Developing a strategy

Are you looking to get the most out of technology for your business?  Provided below are some pointers on developing a technology strategy to match your business objectives.  These of course are general guidelines, if you have some specific questions that relate to your business please let me know and I'll be happy to assist in any way I can.

Why is a Technology strategy important?

We live in a technology society. Whether you have a keen interest in technology or not, every business, large or small, relies on technology to manage information and business processes. Using old, or inappropriate, technology for your business can mean:
  • Costs are higher than they should be. Running your systems may incur higher than needed IT costs, and inefficient processes may require unnecessary administration resources.
  • Service levels may be less than they should be. Poor processes and information management leads to poor customer experiences. Meaning lower levels of repeat business.
  • Sales will not be optimised - both from loosing out on the effective use of modern Internet marketing media and perhaps poor customer relationship management (CRM).
  • Management Reporting can be inefficient, costly/time-consuming to produce, and can be out of date by the time you see it!
In the worst case scenario, with the wrong (or no) defined technology strategy this can mean that you get left behind by your competitors who do get their technology strategy right.

Where to start

Even if you aren't the most IT literate of people, don't let this put you off getting started on reviewing and developing a technology strategy.  Doing nothing shouldn't be seen as an option.  Also, once you get started you'll find developing your strategy requires much more of a common sense business approach than extensive IT knowledge.

As a first step, take a wider view of what your business objectives are, and how technology needs to support your business.  Using technology for the sake of technology shouldn’t be driving our businesses, but technology does support what we do and how we do things, and also provides opportunities that we can exploit.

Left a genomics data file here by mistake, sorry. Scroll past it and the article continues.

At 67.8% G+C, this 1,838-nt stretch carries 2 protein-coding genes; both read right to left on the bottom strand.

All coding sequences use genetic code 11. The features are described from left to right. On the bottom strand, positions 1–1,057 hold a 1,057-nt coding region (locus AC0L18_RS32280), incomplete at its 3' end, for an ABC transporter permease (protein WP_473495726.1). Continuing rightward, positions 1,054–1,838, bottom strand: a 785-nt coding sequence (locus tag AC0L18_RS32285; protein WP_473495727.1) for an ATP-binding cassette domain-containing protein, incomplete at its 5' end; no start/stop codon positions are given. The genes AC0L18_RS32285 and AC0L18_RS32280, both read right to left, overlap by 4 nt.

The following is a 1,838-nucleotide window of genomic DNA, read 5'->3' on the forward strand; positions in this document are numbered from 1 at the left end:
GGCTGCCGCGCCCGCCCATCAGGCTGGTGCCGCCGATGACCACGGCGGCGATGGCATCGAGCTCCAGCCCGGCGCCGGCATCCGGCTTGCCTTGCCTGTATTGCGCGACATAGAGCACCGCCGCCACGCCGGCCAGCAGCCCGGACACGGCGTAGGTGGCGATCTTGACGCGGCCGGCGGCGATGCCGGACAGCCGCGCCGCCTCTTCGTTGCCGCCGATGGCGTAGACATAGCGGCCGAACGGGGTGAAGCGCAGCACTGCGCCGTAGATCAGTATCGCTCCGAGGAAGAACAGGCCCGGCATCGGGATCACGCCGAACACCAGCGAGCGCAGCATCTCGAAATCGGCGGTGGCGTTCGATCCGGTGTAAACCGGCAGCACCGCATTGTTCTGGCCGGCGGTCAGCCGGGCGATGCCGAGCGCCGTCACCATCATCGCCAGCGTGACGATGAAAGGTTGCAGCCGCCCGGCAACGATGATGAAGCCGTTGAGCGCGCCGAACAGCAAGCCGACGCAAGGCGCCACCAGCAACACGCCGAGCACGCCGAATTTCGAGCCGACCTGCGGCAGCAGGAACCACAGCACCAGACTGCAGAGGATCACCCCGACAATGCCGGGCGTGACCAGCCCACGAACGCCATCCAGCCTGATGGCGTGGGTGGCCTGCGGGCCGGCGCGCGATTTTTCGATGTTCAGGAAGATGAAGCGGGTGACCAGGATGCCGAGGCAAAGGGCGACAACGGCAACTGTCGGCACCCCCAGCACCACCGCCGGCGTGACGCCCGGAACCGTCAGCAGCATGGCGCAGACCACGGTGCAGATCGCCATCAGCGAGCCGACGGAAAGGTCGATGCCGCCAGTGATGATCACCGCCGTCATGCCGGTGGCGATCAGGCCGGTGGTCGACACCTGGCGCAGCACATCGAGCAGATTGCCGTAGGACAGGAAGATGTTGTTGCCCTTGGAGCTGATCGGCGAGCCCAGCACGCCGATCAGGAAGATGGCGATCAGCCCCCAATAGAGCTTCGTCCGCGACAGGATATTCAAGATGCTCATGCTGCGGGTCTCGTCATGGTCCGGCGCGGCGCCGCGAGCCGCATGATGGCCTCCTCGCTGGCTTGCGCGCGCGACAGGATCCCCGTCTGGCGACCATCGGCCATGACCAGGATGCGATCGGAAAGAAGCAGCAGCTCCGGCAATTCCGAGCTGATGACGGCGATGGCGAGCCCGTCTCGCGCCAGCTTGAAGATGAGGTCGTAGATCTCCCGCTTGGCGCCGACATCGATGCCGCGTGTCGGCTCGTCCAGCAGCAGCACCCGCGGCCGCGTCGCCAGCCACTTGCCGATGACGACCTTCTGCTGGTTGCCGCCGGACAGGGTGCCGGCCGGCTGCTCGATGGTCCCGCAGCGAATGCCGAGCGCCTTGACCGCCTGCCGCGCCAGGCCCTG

Think through each of your business areas and map-out what it is you need / wish to achieve, and how you would ideally wish your processes to operate.  At this stage you don’t need to get hung up on the technical side of things, but you should address what you want to do from a business perspective. For example:
  1. How do you wish your marketing to operate across your website, Social Media, and traditional marketing media to form a cohesive ‘joined-up’ strategy and manages customer data?
  2. How will your processes from prospecting to billing operate efficiently to deliver service excellence at low cost? Think of what the inputs and outputs are for the process, everything in between shouldn't need any work or manual intervention to achieve the required output.  This is what your systems should be doing.
  3. Who needs to access information, and where are they when they need the information?  With users across branch locations, mobile/home working, and access to information by clients and candidates, the technology we choose will be key to facilitating this access.
Provided later below is a diagram illustrating the areas to address in your strategy that can assist you with this exercise.

    Key considerations for your technology strategy:

    Business Process Integration:

    Don't underestimate the importance of integrated business processes, and systems that deliver this integration.  Experience has shown that through system integration:
    • Administration effort in a process can be reduced by 40%, and sometimes more.
    • Processes operate faster.  Delivering service quickly with low administration overheads.
    • Rework and errors can be virtually eliminated.